Philosophical and Physiological Influences on Psychology

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Philosophical and Physiological Influences on Psychology

PS210 – History of Psychology

Early philosophers previously relied on methods such as observation and logic. Psychologist of today utilize scientific methods to study and come to conclusions about human thought and behavior. (VeryWellMind, 2020). Physiologist contributed to the eventual emergence of psychologies scientific discipline. Physiological research on the brain and behavior had an impacting effect on psychology.

Descartes’s most important contribution to the development of modern psychology was his attempt to resolve the centuries-old controversy about the mind-body problem (Schultz & Schultz, 2016). This arose the question are the mind and body distinct from one another? Scholars had taken a dualistic position, for thousands of years, arguing that the body and mind had different natures. Though, accepting this dualistic position brought about even more questions. If the body and mind are of different natures, what is their relationship to one another, how do they interact, and are they each dependent or do they influence each other? Before Descartes, it was believed that the mind could exert a vast influence on the body, but there was little effect that the body had on the mind. Descartes had a different theory of the mind-body interaction. According to him the mind in fact did influence the body, but that body exerts a greater influence on the mind than it was previously assumed. Instead of the relationship being more one-sided it was rather a mutual interaction between the body and mind. Scientist and philosophers then assigned a greater importance to the physical and material body, now considering functions previously attributed to the mind were not considered functions of the body. Scientists then began to accept mind and body as two separate entities. Descartes’s revolutionary idea is that mind and body, although distinct, are capable of interacting within the human organism. The mind can influence the body, and the body can influence the mind (Schultz & Schultz, 2016). This idea had important implications for psychology. Philosophers had established the theoretical rationale for a natural science of human nature, but translating the theories into reality, this was up to the physiologists who supplied the kind of experimentation that would complete the foundation for the new psychology.

 Physiological research stimulated and guided the new psychology that began in the late nineteenth century. Becoming and experimentally oriented discipline during the 1830’s, influenced primarily by the German physiologist Johannes Müller. He advocated the use of the experimental method. One of Müller’s most influential publications was the Handbook of the Physiology of Mankind. This publication summarized all the physiological research of the period and accordingly arranged a large body of knowledge into an organized system. Many new studies were sited, indicating the expeditious growth in experimental work. Müller also proposed that each sensory nerve has its own specific energy and the stimulation of a particular nerve leads to s characteristic sensation. This idea stimulate research aimed at localizing functions within the nervous system and sensory receptor mechanisms. By the middle of the nineteenth century scientists came to believe that the nervous system was essentially a conductor of electrical impulses and that the central nervous system functioned like a switching station, shunting the impulses onto either sensory or motor nerve fibers (Schultz & Schultz, 2016).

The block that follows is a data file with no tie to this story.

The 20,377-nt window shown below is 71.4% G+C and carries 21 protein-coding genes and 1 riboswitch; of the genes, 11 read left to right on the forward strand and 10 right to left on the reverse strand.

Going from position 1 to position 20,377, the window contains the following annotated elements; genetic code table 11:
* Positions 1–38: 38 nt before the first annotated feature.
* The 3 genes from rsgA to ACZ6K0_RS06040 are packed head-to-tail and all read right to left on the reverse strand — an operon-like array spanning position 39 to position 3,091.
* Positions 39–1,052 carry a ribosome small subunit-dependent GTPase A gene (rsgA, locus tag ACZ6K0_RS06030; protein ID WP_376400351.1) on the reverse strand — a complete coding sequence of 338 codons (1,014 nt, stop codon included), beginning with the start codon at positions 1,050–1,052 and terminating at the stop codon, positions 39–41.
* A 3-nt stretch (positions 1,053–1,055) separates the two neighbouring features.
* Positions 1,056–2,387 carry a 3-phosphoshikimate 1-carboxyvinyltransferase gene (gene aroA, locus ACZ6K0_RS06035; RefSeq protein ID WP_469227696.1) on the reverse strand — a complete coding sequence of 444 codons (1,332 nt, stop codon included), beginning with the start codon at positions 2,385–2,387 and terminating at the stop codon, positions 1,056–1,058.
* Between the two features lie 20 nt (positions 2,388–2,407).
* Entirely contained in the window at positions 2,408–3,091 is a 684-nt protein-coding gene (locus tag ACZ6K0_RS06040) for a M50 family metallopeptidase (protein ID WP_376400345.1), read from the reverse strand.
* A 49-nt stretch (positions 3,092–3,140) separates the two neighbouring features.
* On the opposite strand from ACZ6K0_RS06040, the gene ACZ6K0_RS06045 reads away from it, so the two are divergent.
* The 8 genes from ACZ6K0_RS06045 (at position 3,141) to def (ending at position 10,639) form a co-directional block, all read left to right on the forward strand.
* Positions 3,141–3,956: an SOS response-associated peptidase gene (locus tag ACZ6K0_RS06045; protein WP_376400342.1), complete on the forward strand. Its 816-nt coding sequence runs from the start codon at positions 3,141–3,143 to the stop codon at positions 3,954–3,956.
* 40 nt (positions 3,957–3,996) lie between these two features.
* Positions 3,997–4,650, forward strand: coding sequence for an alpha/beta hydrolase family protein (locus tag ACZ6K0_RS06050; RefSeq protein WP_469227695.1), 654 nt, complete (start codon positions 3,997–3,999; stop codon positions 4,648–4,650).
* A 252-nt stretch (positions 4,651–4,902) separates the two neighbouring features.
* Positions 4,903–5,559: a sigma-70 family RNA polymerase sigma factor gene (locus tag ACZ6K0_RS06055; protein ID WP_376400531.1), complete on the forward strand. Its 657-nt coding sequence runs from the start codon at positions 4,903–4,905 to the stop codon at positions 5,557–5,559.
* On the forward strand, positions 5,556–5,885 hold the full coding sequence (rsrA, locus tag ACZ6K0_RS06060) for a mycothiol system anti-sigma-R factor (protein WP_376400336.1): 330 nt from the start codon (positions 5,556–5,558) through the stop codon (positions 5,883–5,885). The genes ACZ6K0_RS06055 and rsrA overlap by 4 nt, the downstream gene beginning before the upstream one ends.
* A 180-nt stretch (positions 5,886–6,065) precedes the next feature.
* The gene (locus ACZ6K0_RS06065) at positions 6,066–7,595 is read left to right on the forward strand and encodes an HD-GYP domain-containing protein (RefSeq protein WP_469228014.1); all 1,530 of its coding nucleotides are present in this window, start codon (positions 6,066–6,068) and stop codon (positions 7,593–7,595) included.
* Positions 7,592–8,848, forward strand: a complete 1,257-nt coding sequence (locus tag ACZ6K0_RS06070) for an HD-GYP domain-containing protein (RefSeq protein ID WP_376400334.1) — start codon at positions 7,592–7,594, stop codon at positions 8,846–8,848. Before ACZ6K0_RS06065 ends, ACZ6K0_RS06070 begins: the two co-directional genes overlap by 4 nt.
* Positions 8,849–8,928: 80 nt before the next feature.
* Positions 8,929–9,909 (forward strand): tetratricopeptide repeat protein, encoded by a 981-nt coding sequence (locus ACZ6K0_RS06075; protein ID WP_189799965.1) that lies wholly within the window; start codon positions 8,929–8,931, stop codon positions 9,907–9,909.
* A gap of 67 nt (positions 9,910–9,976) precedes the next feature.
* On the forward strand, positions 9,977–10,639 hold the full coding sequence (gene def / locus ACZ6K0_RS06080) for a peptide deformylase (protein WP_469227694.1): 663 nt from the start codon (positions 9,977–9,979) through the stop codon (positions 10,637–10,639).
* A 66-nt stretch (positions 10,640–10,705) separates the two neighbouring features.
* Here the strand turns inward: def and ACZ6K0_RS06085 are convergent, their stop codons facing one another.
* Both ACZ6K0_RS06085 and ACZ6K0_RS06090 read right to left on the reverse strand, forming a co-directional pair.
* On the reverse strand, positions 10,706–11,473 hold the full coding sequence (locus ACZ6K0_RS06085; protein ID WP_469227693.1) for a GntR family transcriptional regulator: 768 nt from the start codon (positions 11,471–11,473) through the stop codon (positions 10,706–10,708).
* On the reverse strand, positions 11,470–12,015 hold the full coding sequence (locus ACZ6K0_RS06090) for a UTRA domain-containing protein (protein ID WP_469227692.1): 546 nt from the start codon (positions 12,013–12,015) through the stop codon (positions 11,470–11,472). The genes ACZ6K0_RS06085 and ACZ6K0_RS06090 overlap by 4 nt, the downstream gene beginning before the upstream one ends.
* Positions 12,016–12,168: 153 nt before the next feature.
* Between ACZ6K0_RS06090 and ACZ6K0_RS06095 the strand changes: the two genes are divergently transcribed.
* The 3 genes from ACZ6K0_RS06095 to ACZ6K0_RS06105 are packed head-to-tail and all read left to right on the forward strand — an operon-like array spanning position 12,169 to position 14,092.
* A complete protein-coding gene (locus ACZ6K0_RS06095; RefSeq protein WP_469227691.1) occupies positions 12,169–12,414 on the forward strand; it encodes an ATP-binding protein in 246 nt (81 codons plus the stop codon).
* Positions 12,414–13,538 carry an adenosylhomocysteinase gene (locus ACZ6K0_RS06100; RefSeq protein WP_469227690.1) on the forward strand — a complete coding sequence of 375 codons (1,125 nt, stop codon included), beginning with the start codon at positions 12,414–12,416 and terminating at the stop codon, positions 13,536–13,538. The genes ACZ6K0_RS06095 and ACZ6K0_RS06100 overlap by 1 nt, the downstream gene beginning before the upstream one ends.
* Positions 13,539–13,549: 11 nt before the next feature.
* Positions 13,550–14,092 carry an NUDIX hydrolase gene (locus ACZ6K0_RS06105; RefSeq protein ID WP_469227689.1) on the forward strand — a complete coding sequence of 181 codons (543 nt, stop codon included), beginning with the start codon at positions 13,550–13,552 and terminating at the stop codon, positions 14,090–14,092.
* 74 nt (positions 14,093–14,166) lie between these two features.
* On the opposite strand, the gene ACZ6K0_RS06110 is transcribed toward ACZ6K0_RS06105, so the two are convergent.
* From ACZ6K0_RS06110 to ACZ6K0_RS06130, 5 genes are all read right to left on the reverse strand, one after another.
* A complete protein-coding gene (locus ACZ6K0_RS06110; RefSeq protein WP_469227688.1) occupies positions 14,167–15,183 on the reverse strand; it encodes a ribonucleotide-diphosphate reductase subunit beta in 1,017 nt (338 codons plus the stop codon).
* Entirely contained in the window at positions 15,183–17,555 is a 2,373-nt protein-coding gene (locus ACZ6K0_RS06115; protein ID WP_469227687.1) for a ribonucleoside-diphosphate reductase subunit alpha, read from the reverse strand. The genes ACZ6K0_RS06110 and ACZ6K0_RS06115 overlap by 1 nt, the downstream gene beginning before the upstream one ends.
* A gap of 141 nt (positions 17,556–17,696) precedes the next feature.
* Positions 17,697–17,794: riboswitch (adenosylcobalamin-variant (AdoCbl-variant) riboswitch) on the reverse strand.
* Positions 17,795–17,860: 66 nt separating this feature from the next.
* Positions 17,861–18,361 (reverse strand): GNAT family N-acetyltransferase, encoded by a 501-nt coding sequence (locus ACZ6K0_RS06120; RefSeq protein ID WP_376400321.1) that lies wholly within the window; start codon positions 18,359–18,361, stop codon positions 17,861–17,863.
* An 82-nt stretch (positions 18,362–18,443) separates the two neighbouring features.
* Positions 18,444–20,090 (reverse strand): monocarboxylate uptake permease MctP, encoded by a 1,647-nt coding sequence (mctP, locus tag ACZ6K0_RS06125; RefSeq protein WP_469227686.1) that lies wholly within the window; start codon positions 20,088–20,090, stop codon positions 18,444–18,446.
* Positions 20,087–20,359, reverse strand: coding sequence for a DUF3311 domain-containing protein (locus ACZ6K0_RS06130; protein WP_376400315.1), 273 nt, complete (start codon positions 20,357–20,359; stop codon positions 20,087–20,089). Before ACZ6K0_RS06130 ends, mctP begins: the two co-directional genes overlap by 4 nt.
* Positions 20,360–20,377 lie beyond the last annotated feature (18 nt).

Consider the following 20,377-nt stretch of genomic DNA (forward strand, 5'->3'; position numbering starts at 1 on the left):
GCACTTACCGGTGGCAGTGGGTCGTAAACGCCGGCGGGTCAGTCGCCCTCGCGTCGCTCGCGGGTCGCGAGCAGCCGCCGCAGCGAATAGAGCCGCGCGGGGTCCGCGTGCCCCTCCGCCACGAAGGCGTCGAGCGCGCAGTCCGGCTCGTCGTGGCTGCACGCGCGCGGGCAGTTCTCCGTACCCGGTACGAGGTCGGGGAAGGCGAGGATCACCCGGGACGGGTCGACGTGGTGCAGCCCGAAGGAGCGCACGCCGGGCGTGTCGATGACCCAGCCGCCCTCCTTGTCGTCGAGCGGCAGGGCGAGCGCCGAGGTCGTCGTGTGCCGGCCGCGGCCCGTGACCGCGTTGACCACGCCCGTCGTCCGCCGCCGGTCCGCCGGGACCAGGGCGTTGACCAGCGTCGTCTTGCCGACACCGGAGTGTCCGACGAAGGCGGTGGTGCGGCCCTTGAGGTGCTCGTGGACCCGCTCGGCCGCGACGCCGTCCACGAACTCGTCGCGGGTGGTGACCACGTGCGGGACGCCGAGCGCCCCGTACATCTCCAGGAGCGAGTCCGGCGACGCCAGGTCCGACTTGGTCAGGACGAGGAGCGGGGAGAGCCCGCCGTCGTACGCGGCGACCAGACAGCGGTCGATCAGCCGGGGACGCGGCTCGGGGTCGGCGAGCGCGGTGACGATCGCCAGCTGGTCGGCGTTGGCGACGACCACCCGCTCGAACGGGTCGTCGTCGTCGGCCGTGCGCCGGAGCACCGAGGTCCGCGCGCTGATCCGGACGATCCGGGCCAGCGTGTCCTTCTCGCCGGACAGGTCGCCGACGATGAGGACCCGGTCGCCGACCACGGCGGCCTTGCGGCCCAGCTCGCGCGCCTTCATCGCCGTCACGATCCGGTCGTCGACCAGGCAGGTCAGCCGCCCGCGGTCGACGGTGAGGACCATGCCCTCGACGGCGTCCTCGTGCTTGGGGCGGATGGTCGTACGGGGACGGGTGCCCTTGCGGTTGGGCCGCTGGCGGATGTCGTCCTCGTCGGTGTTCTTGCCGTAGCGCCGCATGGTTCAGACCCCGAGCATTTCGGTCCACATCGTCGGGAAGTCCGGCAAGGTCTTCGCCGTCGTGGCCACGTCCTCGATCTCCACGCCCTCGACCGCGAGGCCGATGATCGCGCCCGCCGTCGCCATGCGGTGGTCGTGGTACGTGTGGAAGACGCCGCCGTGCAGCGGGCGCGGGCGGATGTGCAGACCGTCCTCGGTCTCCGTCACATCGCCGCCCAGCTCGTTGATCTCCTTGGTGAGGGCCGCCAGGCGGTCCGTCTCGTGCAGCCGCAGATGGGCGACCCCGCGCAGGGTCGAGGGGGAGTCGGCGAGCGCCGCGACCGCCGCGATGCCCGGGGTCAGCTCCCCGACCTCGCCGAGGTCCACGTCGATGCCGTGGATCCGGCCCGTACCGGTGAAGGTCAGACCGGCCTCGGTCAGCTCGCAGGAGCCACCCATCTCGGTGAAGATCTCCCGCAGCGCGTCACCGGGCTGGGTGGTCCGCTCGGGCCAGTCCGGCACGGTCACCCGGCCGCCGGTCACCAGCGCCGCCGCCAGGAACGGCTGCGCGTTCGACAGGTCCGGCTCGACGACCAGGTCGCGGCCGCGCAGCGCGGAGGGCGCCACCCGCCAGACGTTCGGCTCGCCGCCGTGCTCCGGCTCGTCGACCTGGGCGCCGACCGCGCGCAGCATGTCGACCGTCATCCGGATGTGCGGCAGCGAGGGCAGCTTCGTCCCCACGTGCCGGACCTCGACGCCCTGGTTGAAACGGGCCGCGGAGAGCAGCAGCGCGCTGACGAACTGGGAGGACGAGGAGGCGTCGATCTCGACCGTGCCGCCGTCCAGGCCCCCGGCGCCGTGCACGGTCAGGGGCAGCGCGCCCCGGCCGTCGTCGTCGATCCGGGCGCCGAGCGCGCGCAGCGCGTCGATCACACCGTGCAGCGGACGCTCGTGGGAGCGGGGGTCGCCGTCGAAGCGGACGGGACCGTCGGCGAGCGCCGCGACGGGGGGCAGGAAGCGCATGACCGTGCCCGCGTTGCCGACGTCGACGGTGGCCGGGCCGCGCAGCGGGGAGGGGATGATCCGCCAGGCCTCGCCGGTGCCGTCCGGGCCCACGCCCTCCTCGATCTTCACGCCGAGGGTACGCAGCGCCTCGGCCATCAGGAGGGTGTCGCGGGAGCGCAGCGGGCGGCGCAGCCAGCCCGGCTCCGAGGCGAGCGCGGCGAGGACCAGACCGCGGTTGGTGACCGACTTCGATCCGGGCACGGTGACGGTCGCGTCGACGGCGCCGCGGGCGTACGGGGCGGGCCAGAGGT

I believe in my case related to Aris, who is a 15-year-old girl living in Chicago. Even though her circumstances and environment weren’t the greatest, Aris was always known as behaved, polite, and well mannered. Aris, though, had recently lost her mother and was placed in the foster system and began exhibiting aggressive outbursts and had been involved in some fights. Beside the negative behavior, Aris had shown a strong independence and interest in learning skill to care for her own self. I believe according to Descartes he would see this as a mind-body complication. Aris was experiencing many changes mentally, emotionally, and physically. In such a traumatic time her mind and body were almost working against each other in the chaos of change. Although there were still positives in the fact that she had will to learn skills for independence to care for herself. In Müller’s view I think he would be more interested in what exact issue or problem is causing the behavior, running different studies or experiments to find the cause and solutions.

 While philosophers were paving the way for an experimental attack on the mind, physiologists were experimentally investigating the neural mechanisms that underlie mental phenomena. The next step was to apply the experimental method to the mind itself (Schultz & Schultz, 2016). Philosophers had established the theoretical rationale for a natural science of human nature while physiologists supplied the kind of experimentation that would complete the foundation for the new psychology. Philosophers relied more on methods such as observation and logic. Physiologists relied more on science and experimentation. All of these methods played a role in contributing psychology and the practices we use today.

References:

D.P. Schultz, S.E. Schultz, 2016 A History of Modern Psychology, 11th Edition [Purdue Global Bookshelf] Retrieved: https://purdueuniversityglobal.vitalsource.com/#/books/9781285228402/cfi/6/2!/4/2@0:0

Very Well Mind- The Origins of Psychology, 2020 Retrieved:




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